More seriously, she explains that in private practice, the client set the goal. The work in the AG’s office, by contrast, was far more complex—because figuring out the direction was part of the job. “Your goal is to serve the public interest,” she says. But who defines the public interest when different constituencies, beliefs, laws, and principles inevitably clash? Healey found it exciting to drill down on larger questions, with “a lot more freedom to think broadly” about a solution.

When Coakley decided to take on the federal DOMA lawsuit, she put Healey in charge of the effort, partnering with Mary Bonauto, of New England’s Gay & Lesbian Advocates & Defenders. After their historic victory, Coakley put Healey in charge of the public protection and the business and labor bureaus—which meant Healey was effectively running half of the AG’s office. She wanted to run the other half as well. As soon as Coakley stepped down to run for governor, Healey declared her own candidacy for what she calls “the best job in the world.”


On Healey’s first day in office, she faced a tangled mess: Partners HealthCare, which accounted for 31 percent of the state’s acute-care hospital revenue in 2012, had been buying up local hospitals and large physician practices. Politicians and healthcare advocates regularly criticized the corporation for effectively eliminating competition, keeping prices high, and ensuring that the most complicated (and most lucrative) cases were referred to one of its two big Boston hospitals, Brigham & Women’s and Massachusetts General. Partners claimed that continued expansion would help facilitate patient-care coordination and keep costs down. But so far, its legacy has proved otherwise: As Partners acquired new hospitals, insurance premiums and healthcare costs continued to go up. That’s why Partners’ proposed merger with Weymouth’s South Shore Hospital in 2012 triggered an antitrust investigation by the U.S. Department of Justice—the second in two years.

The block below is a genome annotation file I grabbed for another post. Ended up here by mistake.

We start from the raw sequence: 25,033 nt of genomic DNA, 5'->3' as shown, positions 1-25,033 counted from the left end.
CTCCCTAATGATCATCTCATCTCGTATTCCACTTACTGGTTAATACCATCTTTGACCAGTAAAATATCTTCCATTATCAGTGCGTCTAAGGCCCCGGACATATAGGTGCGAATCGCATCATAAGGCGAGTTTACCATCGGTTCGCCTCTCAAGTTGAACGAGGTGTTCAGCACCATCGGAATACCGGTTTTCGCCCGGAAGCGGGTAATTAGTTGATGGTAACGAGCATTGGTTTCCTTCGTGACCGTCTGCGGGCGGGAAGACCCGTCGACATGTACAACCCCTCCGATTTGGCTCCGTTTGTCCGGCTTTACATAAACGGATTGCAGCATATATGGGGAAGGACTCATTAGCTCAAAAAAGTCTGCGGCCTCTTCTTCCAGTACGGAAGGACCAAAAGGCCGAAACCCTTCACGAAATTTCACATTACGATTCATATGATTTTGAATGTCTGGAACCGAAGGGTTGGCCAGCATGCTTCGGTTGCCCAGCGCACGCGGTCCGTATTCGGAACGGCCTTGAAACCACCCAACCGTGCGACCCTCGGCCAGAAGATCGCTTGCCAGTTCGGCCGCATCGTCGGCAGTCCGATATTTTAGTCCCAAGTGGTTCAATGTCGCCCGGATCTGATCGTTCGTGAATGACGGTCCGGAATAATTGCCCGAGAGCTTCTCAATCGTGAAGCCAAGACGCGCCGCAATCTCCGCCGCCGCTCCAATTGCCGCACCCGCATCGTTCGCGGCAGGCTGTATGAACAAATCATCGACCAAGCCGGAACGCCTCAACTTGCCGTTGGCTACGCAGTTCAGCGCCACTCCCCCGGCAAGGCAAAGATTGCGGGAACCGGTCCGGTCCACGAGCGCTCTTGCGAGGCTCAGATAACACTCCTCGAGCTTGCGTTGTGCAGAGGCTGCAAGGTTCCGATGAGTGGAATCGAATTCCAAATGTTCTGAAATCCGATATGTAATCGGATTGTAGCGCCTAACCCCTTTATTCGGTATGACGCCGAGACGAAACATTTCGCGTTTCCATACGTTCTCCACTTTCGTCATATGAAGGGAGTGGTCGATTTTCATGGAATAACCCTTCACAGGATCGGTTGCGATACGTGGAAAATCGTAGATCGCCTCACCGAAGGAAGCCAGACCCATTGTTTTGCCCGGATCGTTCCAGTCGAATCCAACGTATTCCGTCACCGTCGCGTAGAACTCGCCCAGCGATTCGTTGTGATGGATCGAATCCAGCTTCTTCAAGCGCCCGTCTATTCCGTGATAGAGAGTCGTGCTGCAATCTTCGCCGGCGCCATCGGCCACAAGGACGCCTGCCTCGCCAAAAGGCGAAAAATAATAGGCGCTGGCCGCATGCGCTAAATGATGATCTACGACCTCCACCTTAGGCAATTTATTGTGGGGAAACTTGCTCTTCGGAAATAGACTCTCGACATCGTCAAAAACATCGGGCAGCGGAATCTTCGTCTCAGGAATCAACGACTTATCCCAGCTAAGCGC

The AG’s office, then under Coakley, stepped in to negotiate a settlement that would address the Justice Department’s concerns. But her resulting proposal was widely criticized. The Health Policy Commission (HPC), an independent state agency designed to monitor the healthcare market, had concluded that the merger would increase total medical spending by between $23 million and $26 million each year. Partners then boldly proposed yet another merger—this time with the North Shore’s Hallmark Health System—which the HPC concluded would raise costs an additional $15.5 million to $23 million per year, not including increased insurance premiums.